IBM is a prime example of a company that’s used data and insights to support their sales team in having engaging conversations with their customers. The programme, called “Intelligent Listening”, launched in 2017, leveraged social listening to understand trending themes and topics around cloud computing based on real-time customer conversations and activity. This information was then passed to the sales teams to share content that aligned with the discussion they were seeing. This resulted in product orders four times higher that quarter than the same time the previous year.

Content is key 

With the rise of social and online experiences, B2C marketers are now fully realizing the benefits of content marketing in their go-to-market strategies – from the increase in influencer videos and user-generated content, to tutorials and guides that help further engage new customers whilst building loyalty amongst existing customers.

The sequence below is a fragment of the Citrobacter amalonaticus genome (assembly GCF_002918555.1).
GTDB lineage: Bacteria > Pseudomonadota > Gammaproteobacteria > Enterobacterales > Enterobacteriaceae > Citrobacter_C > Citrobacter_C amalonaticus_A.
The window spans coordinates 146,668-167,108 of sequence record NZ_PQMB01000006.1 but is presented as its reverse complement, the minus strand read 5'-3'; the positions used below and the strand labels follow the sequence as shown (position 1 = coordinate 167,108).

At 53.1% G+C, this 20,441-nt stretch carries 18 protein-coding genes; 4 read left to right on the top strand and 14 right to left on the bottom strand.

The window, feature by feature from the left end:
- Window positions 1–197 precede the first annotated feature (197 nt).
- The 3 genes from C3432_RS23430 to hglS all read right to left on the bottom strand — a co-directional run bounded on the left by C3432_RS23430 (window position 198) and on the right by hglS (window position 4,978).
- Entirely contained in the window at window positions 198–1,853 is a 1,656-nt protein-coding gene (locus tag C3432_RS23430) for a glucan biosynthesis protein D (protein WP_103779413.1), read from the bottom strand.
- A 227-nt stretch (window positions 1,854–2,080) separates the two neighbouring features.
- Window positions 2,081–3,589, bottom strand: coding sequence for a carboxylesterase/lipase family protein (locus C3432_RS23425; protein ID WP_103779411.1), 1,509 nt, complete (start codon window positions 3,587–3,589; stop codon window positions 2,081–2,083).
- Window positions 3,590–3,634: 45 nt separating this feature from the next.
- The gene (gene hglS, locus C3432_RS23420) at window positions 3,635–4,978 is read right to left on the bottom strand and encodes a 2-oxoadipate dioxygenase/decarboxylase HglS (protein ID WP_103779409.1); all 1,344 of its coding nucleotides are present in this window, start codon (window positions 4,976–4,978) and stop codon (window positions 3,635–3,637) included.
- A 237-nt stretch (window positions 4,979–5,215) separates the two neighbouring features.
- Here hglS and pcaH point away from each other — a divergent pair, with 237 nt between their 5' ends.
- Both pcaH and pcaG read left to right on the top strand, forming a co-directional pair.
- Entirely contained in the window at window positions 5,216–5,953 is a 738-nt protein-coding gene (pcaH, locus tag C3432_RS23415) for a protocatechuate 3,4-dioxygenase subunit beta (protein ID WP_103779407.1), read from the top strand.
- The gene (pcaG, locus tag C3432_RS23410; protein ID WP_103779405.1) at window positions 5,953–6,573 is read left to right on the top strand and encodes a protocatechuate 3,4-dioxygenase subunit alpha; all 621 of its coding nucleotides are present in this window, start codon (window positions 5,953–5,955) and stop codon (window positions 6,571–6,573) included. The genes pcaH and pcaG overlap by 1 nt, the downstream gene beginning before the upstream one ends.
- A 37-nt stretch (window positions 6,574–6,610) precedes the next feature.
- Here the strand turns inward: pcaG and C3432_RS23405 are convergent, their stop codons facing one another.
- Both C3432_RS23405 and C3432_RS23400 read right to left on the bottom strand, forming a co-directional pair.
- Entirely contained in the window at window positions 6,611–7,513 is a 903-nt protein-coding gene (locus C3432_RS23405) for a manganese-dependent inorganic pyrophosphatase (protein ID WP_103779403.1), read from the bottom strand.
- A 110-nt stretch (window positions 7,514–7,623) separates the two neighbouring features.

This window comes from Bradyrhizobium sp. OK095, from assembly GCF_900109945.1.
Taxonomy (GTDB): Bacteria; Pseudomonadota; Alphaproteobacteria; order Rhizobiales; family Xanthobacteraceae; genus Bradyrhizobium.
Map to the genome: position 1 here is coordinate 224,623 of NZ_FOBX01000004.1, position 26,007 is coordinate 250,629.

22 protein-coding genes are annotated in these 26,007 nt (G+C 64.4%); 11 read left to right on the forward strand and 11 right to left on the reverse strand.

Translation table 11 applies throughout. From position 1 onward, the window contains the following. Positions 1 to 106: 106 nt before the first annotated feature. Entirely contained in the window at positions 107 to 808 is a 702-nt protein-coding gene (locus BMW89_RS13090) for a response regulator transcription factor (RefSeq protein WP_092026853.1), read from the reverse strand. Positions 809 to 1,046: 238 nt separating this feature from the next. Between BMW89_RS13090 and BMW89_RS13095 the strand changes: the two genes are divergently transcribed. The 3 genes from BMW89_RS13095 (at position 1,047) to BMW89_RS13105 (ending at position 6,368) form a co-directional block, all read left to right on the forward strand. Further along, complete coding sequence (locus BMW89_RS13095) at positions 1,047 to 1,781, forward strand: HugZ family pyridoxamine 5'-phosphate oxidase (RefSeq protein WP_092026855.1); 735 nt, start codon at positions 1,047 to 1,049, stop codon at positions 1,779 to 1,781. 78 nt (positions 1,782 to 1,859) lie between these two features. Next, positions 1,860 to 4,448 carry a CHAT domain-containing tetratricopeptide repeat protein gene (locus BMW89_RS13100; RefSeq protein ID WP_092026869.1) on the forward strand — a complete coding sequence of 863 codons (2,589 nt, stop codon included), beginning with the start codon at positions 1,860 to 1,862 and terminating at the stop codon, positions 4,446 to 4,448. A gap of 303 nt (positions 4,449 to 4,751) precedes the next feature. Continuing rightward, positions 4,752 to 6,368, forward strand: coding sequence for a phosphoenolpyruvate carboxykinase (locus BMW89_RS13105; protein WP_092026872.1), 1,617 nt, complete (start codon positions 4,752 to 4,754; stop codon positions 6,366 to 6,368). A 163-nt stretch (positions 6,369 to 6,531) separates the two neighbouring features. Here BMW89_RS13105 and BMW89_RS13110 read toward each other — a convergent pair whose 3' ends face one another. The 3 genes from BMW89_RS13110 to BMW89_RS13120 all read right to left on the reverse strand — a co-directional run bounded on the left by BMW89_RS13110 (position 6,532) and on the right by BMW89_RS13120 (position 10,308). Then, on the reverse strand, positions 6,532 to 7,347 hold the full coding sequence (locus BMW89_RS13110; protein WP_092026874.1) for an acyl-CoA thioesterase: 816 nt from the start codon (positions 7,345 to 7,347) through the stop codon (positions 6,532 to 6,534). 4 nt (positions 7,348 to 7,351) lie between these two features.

However, according to the Content Marketing Institute, only half of B2C marketers craft content based on specific stages of the customer journey, and nearly half of the content created focuses solely on awareness versus looking at the full end-to-end customer journey.

That said, content has always been king in B2B marketing because of the longer sales cycles, and the number of constituents involved. In fact, the world’s oldest content marketing goes all the way back to 1895, with John Deere’s "The Furrow”.

Whether it’s targeting small and midsize businesses or enterprises, B2B marketers rely on content to attract, engage, educate, inform, nurture and convert prospective B2B buyers into qualified leads. Furthermore, content has enabled B2B marketers to communicate their brand story, purpose and solutions, whilst delivering on key customer needs.